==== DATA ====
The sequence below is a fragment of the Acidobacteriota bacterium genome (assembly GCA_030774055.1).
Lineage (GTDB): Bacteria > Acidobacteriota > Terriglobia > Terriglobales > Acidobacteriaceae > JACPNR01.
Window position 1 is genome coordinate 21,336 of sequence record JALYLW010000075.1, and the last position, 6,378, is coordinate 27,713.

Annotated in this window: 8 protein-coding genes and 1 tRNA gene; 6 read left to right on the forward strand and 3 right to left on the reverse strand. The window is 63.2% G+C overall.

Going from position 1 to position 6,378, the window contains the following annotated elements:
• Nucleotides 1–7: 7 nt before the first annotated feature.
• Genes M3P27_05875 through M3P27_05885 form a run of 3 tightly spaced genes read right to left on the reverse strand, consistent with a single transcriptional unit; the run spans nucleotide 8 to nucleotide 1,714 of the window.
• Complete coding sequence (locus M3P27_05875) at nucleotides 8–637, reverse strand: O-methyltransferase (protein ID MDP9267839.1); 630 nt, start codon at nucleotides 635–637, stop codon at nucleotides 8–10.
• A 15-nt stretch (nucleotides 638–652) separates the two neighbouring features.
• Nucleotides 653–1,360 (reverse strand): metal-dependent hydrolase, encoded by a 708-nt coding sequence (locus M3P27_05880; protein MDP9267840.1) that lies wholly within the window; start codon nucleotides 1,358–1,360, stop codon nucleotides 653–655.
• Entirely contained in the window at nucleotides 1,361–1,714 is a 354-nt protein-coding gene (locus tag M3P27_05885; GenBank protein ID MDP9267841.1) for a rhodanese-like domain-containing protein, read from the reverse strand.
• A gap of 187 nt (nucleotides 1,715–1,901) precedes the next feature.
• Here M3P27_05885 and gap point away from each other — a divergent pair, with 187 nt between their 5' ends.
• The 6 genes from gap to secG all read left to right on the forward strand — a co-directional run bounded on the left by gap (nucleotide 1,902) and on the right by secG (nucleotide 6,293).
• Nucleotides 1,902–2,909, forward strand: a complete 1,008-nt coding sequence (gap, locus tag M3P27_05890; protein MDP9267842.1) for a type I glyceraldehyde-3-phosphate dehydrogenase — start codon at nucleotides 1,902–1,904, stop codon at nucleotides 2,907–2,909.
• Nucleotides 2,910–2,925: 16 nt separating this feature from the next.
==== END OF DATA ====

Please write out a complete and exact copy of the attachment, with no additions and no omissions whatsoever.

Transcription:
The sequence below is a fragment of the Acidobacteriota bacterium genome (assembly GCA_030774055.1).
Lineage (GTDB): Bacteria > Acidobacteriota > Terriglobia > Terriglobales > Acidobacteriaceae > JACPNR01.
Window position 1 is genome coordinate 21,336 of sequence record JALYLW010000075.1, and the last position, 6,378, is coordinate 27,713.

Annotated in this window: 8 protein-coding genes and 1 tRNA gene; 6 read left to right on the forward strand and 3 right to left on the reverse strand. The window is 63.2% G+C overall.

Going from position 1 to position 6,378, the window contains the following annotated elements:
• Nucleotides 1–7: 7 nt before the first annotated feature.
• Genes M3P27_05875 through M3P27_05885 form a run of 3 tightly spaced genes read right to left on the reverse strand, consistent with a single transcriptional unit; the run spans nucleotide 8 to nucleotide 1,714 of the window.
• Complete coding sequence (locus M3P27_05875) at nucleotides 8–637, reverse strand: O-methyltransferase (protein ID MDP9267839.1); 630 nt, start codon at nucleotides 635–637, stop codon at nucleotides 8–10.
• A 15-nt stretch (nucleotides 638–652) separates the two neighbouring features.
• Nucleotides 653–1,360 (reverse strand): metal-dependent hydrolase, encoded by a 708-nt coding sequence (locus M3P27_05880; protein MDP9267840.1) that lies wholly within the window; start codon nucleotides 1,358–1,360, stop codon nucleotides 653–655.
• Entirely contained in the window at nucleotides 1,361–1,714 is a 354-nt protein-coding gene (locus tag M3P27_05885; GenBank protein ID MDP9267841.1) for a rhodanese-like domain-containing protein, read from the reverse strand.
• A gap of 187 nt (nucleotides 1,715–1,901) precedes the next feature.
• Here M3P27_05885 and gap point away from each other — a divergent pair, with 187 nt between their 5' ends.
• The 6 genes from gap to secG all read left to right on the forward strand — a co-directional run bounded on the left by gap (nucleotide 1,902) and on the right by secG (nucleotide 6,293).
• Nucleotides 1,902–2,909, forward strand: a complete 1,008-nt coding sequence (gap, locus tag M3P27_05890; protein MDP9267842.1) for a type I glyceraldehyde-3-phosphate dehydrogenase — start codon at nucleotides 1,902–1,904, stop codon at nucleotides 2,907–2,909.
• Nucleotides 2,910–2,925: 16 nt separating this feature from the next.